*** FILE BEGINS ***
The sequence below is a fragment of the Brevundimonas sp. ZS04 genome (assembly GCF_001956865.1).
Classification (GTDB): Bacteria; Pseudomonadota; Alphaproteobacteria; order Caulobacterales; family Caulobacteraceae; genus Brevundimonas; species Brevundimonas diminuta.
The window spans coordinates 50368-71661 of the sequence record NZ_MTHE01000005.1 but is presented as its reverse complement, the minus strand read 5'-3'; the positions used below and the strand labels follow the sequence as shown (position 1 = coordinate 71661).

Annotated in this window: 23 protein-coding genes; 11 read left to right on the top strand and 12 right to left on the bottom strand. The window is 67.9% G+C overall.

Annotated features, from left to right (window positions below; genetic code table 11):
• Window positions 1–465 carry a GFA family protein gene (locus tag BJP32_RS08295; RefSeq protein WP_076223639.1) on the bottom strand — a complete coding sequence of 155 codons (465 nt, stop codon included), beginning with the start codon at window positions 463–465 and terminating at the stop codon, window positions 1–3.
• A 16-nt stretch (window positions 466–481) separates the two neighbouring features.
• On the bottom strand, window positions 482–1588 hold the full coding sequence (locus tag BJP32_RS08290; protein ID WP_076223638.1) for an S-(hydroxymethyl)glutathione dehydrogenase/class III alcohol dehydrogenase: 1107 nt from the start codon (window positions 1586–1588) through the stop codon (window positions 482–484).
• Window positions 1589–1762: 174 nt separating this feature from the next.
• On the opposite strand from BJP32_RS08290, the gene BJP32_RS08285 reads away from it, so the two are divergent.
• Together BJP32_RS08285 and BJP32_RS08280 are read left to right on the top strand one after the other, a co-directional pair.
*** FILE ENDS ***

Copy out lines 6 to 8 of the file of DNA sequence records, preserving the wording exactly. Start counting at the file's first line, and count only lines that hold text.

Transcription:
• Window positions 1–465 carry a GFA family protein gene (locus tag BJP32_RS08295; RefSeq protein WP_076223639.1) on the bottom strand — a complete coding sequence of 155 codons (465 nt, stop codon included), beginning with the start codon at window positions 463–465 and terminating at the stop codon, window positions 1–3.
• A 16-nt stretch (window positions 466–481) separates the two neighbouring features.
• On the bottom strand, window positions 482–1588 hold the full coding sequence (locus tag BJP32_RS08290; protein ID WP_076223638.1) for an S-(hydroxymethyl)glutathione dehydrogenase/class III alcohol dehydrogenase: 1107 nt from the start codon (window positions 1586–1588) through the stop codon (window positions 482–484).